The ICP Forests network can be a platform for large-scale mycorrhizal studies. Mapping and monitoring of mycorrhizas have untapped potential to inform science, management, conservation and policy regarding distributions, diversity hotspots, dominance and rarity, and indicators of forest changes.
A dearth of information about fungi at large scales has severely constrained scientific, forest management, fungal conservation and environmental policy efforts worldwide. Nonetheless, fungi fulfil critical functional roles in our changing environments and represent a considerable proportion of terrestrial biodiversity. Mycorrhizal fungi are increasingly viewed as a major functional guild across forest ecosystems, and our ability to study them is expanding rapidly. This study aimed to discuss the potential for starting a mycorrhizal monitoring programme built upon the existing forest monitoring network, raise questions, propose hypotheses and stimulate further discussion. An overview of the state-of-the-art regarding forest ectomycorrhizal ecology raises questions and recommendations for scaling up mycorrhizal assessments aimed at informing a variety of stakeholders, with a new focus on conservation and policy. Fungal research and conservation are areas that can be informed by ICP Forests and may lead to useful spin-offs; research linked to long-term forest monitoring plots will enhance the relevance of science and conservation.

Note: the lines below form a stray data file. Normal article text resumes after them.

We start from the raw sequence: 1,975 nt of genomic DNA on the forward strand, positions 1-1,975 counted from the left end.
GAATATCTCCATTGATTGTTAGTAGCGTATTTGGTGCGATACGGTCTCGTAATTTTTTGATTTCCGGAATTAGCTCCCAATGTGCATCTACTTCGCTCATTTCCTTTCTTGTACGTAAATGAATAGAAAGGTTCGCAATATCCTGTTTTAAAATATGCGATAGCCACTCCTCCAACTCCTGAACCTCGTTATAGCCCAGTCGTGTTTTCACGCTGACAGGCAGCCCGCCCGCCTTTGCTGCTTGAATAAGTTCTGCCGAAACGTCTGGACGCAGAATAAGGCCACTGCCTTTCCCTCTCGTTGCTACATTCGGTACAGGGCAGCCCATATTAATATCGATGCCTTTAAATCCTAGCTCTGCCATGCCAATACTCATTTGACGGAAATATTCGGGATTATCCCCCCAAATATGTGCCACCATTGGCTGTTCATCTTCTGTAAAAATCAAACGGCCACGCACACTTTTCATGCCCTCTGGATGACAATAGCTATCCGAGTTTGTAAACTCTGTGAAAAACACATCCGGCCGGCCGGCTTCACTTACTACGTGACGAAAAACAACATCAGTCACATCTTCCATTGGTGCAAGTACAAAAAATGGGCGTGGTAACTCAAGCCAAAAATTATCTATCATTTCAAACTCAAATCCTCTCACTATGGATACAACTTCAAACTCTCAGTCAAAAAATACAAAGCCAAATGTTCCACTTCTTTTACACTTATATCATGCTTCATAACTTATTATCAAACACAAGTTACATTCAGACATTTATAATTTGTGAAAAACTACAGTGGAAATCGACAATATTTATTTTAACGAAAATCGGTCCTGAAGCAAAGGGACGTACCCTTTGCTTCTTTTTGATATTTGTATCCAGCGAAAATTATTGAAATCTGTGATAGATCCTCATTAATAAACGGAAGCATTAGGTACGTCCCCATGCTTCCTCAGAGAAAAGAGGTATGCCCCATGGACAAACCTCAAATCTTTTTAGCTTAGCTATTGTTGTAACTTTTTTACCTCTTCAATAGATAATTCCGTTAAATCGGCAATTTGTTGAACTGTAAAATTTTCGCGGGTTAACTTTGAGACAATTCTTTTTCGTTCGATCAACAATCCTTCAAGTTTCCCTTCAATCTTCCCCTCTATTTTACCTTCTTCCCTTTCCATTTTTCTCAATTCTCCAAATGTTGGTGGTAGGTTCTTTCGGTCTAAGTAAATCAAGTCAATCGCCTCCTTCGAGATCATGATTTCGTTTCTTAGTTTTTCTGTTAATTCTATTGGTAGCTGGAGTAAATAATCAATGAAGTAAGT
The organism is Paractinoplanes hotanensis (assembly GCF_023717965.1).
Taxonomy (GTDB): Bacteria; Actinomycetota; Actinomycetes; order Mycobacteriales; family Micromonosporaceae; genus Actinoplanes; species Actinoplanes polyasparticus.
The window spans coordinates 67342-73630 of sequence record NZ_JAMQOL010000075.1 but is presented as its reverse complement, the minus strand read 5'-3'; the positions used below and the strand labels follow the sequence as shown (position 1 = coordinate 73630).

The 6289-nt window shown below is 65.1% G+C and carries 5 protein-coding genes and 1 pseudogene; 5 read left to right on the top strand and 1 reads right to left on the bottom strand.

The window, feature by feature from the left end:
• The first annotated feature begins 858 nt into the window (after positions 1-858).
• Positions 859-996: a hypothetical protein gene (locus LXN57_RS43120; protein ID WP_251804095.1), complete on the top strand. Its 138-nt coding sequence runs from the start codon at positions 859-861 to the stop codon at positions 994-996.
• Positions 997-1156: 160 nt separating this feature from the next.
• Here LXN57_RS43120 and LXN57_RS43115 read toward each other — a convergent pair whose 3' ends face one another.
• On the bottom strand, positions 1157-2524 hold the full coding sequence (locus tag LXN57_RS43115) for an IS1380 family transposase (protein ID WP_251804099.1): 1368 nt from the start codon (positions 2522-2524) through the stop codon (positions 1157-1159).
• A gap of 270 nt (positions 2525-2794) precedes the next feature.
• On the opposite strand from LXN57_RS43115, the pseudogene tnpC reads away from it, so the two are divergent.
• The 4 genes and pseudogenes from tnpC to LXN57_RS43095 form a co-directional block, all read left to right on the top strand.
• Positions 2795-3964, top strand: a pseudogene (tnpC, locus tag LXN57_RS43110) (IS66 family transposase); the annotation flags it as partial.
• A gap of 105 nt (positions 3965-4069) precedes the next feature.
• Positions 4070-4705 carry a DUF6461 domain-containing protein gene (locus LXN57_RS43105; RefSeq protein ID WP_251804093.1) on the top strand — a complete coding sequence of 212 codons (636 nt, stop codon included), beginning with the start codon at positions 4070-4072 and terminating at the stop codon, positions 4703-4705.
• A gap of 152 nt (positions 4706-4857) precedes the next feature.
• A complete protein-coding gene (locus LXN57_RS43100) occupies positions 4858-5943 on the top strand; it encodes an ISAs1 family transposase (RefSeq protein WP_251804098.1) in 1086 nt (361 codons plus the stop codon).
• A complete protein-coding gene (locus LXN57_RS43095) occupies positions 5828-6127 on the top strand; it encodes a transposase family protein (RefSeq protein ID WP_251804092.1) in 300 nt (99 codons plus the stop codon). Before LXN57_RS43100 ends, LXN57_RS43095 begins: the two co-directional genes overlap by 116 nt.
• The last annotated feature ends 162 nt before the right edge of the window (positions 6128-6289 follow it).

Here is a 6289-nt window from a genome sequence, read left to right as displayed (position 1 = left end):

Suz L, Barsoum N, Benham S, Cheffings C, Cox F, Hackett L, Jones A, Mueller G, Orme D, Seidling W, Van Der Linde S, Bidartondo M 2015. Monitoring ectomycorrhizal fungi at large scales for science, forest management, fungal conservation and environmental policy. Ann. For. Sci.: 1-9. 10.1007/s13595-014-0447-4